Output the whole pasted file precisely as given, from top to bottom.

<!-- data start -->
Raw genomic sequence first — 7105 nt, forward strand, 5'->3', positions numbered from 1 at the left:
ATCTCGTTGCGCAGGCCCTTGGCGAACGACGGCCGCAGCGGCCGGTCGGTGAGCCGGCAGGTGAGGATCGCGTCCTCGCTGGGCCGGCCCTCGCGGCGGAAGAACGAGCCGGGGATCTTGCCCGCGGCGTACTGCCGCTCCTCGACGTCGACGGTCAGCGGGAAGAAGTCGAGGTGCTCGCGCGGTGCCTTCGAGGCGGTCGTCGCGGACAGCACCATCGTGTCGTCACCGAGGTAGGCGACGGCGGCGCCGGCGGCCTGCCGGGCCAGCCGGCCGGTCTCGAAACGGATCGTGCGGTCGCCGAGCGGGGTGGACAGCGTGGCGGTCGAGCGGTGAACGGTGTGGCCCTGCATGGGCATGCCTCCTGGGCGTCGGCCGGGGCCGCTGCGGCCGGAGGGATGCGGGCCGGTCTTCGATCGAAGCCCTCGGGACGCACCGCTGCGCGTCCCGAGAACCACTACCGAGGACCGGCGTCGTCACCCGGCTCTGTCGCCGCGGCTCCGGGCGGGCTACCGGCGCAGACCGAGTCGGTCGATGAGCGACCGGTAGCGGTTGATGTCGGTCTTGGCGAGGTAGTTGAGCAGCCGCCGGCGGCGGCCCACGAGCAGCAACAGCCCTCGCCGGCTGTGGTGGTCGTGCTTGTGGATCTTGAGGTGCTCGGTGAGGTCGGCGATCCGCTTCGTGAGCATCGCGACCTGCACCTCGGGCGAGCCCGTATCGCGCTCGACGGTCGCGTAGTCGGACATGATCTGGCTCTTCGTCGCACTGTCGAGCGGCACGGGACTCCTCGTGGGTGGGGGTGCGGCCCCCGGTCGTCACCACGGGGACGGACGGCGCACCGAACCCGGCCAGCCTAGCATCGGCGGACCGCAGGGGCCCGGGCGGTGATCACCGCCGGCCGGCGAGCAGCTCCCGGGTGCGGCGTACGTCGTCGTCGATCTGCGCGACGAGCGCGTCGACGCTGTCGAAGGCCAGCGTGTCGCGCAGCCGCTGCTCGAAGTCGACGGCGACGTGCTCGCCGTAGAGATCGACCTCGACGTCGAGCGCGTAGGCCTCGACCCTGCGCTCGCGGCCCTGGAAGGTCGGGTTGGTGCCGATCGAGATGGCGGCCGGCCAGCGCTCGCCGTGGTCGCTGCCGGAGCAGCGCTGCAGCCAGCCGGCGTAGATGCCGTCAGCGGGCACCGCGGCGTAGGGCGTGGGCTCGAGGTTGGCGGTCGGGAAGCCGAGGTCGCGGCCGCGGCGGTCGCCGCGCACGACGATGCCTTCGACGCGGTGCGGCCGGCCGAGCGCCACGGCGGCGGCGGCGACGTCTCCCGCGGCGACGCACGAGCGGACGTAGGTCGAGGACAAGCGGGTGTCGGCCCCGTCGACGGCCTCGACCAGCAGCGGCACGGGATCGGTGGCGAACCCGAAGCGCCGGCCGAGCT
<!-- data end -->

Raw genomic sequence first — 7105 nt, forward strand, 5'->3', positions numbered from 1 at the left:
ATCTCGTTGCGCAGGCCCTTGGCGAACGACGGCCGCAGCGGCCGGTCGGTGAGCCGGCAGGTGAGGATCGCGTCCTCGCTGGGCCGGCCCTCGCGGCGGAAGAACGAGCCGGGGATCTTGCCCGCGGCGTACTGCCGCTCCTCGACGTCGACGGTCAGCGGGAAGAAGTCGAGGTGCTCGCGCGGTGCCTTCGAGGCGGTCGTCGCGGACAGCACCATCGTGTCGTCACCGAGGTAGGCGACGGCGGCGCCGGCGGCCTGCCGGGCCAGCCGGCCGGTCTCGAAACGGATCGTGCGGTCGCCGAGCGGGGTGGACAGCGTGGCGGTCGAGCGGTGAACGGTGTGGCCCTGCATGGGCATGCCTCCTGGGCGTCGGCCGGGGCCGCTGCGGCCGGAGGGATGCGGGCCGGTCTTCGATCGAAGCCCTCGGGACGCACCGCTGCGCGTCCCGAGAACCACTACCGAGGACCGGCGTCGTCACCCGGCTCTGTCGCCGCGGCTCCGGGCGGGCTACCGGCGCAGACCGAGTCGGTCGATGAGCGACCGGTAGCGGTTGATGTCGGTCTTGGCGAGGTAGTTGAGCAGCCGCCGGCGGCGGCCCACGAGCAGCAACAGCCCTCGCCGGCTGTGGTGGTCGTGCTTGTGGATCTTGAGGTGCTCGGTGAGGTCGGCGATCCGCTTCGTGAGCATCGCGACCTGCACCTCGGGCGAGCCCGTATCGCGCTCGACGGTCGCGTAGTCGGACATGATCTGGCTCTTCGTCGCACTGTCGAGCGGCACGGGACTCCTCGTGGGTGGGGGTGCGGCCCCCGGTCGTCACCACGGGGACGGACGGCGCACCGAACCCGGCCAGCCTAGCATCGGCGGACCGCAGGGGCCCGGGCGGTGATCACCGCCGGCCGGCGAGCAGCTCCCGGGTGCGGCGTACGTCGTCGTCGATCTGCGCGACGAGCGCGTCGACGCTGTCGAAGGCCAGCGTGTCGCGCAGCCGCTGCTCGAAGTCGACGGCGACGTGCTCGCCGTAGAGATCGACCTCGACGTCGAGCGCGTAGGCCTCGACCCTGCGCTCGCGGCCCTGGAAGGTCGGGTTGGTGCCGATCGAGATGGCGGCCGGCCAGCGCTCGCCGTGGTCGCTGCCGGAGCAGCGCTGCAGCCAGCCGGCGTAGATGCCGTCAGCGGGCACCGCGGCGTAGGGCGTGGGCTCGAGGTTGGCGGTCGGGAAGCCGAGGTCGCGGCCGCGGCGGTCGCCGCGCACGACGATGCCTTCGACGCGGTGCGGCCGGCCGAGCGCCACGGCGGCGGCGGCGACGTCTCCCGCGGCGACGCACGAGCGGACGTAGGTCGAGGACAAGCGGGTGTCGGCCCCGTCGACGGCCTCGACCAGCAGCGGCACGGGATCGGTGGCGAACCCGAAGCGCCGGCCGAGCT